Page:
Cutting costs and improving quality are things that smaller studios try to do to compete with larger stop motion companies like Aardman and Laika. Much like any industry that uses automation, it is a sad reality that comes with trying to increase profits for the sake of keeping a company alive for the next project. There are definitely philosophical points a person could make about it, particularly how 3D printing and digitally creating characters goes against the grain of hand crafted traditions. This is what separates business from the hobby world and there are good reasons to take both approaches.
Motion Foundry Studios is working on an ambitious feature film called Saurus City that has some high grade voice acting and a small team of dedicated artists. To lower costs and speed up production they created hybrid puppets that use both 3-D printed heads with replacement mouths and hand made bodies and armatures. They had their parts printed by GoEngineer, a company that has high end 3D printers capable of printing parts in color. The are one of the few companies that have experience making stop motion parts specifically for the industry. If you'd like to learn more about them you can visit their site by clicking here.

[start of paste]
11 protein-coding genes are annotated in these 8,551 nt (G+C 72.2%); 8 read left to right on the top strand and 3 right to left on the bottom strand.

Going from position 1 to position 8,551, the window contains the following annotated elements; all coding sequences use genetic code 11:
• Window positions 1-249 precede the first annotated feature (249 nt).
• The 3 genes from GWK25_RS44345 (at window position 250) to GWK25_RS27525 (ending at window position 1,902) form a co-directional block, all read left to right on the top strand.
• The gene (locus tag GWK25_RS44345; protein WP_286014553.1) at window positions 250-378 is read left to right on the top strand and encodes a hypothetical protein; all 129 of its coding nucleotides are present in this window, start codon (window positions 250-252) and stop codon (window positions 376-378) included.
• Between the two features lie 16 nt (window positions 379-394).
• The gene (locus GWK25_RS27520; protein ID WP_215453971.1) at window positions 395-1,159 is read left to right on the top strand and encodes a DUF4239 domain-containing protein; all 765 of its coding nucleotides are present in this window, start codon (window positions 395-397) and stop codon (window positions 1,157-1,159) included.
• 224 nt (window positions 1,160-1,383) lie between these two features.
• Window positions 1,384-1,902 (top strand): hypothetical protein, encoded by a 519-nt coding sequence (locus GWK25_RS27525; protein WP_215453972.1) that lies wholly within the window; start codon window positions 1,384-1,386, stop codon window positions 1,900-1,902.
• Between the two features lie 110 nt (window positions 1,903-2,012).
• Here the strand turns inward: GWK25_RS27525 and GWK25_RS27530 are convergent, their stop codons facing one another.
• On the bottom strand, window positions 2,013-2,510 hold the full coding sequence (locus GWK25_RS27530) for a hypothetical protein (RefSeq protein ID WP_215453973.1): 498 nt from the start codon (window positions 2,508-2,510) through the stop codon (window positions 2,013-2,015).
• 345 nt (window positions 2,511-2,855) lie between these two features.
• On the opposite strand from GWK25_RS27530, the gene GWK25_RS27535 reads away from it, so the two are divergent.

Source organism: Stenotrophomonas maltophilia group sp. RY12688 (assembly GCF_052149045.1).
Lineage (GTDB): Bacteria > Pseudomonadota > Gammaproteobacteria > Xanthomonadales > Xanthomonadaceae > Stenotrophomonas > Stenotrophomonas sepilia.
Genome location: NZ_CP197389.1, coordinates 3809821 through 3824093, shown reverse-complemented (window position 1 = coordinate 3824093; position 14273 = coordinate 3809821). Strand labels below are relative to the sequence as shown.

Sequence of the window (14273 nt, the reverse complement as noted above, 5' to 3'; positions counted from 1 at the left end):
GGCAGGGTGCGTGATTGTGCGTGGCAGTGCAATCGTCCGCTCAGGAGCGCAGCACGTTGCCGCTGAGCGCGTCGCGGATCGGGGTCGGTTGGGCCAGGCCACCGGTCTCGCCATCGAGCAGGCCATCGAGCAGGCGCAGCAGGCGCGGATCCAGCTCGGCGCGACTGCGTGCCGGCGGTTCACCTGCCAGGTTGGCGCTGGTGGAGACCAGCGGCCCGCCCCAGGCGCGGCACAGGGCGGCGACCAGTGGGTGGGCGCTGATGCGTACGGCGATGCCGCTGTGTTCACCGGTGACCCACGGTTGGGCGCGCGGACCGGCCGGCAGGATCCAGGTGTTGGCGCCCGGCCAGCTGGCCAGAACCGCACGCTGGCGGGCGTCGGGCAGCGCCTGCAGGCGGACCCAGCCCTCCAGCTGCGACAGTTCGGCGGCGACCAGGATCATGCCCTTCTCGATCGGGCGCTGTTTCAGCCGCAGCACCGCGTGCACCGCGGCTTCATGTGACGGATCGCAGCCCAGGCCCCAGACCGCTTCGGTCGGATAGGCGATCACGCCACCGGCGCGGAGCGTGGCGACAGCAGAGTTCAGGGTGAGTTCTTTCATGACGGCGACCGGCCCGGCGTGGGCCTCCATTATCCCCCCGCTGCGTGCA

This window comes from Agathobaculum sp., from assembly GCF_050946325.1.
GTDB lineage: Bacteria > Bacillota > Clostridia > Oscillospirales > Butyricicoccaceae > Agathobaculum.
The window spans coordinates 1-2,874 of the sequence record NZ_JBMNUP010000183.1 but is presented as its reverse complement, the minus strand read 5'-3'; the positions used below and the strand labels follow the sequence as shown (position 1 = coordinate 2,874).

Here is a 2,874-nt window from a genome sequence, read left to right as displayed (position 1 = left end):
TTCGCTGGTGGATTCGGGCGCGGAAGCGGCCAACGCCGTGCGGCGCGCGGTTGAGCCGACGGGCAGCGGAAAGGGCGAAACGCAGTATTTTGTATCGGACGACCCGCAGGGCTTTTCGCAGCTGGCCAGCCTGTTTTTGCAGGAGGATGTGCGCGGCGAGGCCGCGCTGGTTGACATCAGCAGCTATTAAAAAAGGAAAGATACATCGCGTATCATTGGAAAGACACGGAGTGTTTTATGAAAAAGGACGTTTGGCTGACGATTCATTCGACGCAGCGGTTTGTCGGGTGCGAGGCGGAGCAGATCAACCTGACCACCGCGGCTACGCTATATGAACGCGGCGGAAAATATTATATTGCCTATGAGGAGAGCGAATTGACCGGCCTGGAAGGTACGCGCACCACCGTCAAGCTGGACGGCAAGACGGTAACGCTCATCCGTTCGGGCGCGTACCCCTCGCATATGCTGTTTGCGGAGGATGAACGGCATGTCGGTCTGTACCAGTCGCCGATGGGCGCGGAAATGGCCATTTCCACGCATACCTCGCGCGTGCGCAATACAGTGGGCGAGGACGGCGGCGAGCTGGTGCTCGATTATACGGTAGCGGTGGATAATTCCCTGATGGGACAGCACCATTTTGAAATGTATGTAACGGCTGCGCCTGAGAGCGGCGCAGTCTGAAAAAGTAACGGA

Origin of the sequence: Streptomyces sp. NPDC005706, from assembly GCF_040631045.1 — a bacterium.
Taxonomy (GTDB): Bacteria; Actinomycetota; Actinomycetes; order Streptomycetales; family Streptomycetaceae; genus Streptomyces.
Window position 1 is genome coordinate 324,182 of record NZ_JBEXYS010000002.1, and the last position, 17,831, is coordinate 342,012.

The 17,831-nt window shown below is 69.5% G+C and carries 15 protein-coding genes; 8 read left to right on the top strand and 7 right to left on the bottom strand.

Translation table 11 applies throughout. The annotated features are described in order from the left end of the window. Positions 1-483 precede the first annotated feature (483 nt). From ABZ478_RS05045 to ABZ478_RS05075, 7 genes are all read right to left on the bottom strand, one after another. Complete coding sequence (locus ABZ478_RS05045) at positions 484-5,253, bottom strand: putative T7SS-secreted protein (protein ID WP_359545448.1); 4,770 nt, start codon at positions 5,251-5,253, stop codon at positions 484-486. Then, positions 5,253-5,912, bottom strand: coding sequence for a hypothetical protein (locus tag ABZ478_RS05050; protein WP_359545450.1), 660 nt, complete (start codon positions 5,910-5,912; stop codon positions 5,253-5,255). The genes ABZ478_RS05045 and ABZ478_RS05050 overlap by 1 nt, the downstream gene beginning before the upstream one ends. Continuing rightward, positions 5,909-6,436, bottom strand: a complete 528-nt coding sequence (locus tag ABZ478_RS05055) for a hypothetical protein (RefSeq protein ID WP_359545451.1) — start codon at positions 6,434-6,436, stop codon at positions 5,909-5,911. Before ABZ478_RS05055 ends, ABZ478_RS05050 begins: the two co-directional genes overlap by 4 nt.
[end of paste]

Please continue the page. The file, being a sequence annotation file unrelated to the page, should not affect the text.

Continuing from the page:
Is this what the future of humanity holds for us? If you haven't seen a Randy Boyum film before, they are all similarly funny and unexpected. Check out some behind the scenes photos, links and videos of his over on Facebook at this link over here. Or subscribe to his YouTube channel over here and click the bell to get notified of his newest creations.
Have you ever tried to make clothing for a stop motion puppet? This video from Sideshow is a mini-goldmine detailing how to create a pattern and sew something tailored to your own character.
Long time Stop Motion Magic/Animate Clay site member and contributor Randy Boyum got some major props for his work in clay animation. 9news.com, the NBC affiliate out of Denver, posted a terrific article on April 15 (Click here) that contains an interview with Randy where he discusses his 40-year fascination with working with clay, and some of his best productions. Randy also talks a bit about his upcoming short, which we’re all anxious to see. There are also some links provided to some of his terrific stop motion shorts.
So congratulations to Randy for this well-deserved recognition!
The Shadow King was fleshed out as an idea to be made fully in stop motion by Henry Selick. There were lots of artists who brought the main characters to life in animation tests. Storyboards were created, set designs sketched out, voice acting recorded - and negotiations with Travis Knight and Disney to see what could be done. Laika studios had to pull the plug due to financing and other issues. It is one of those projects that could have been great, if only fate didn't have its way.
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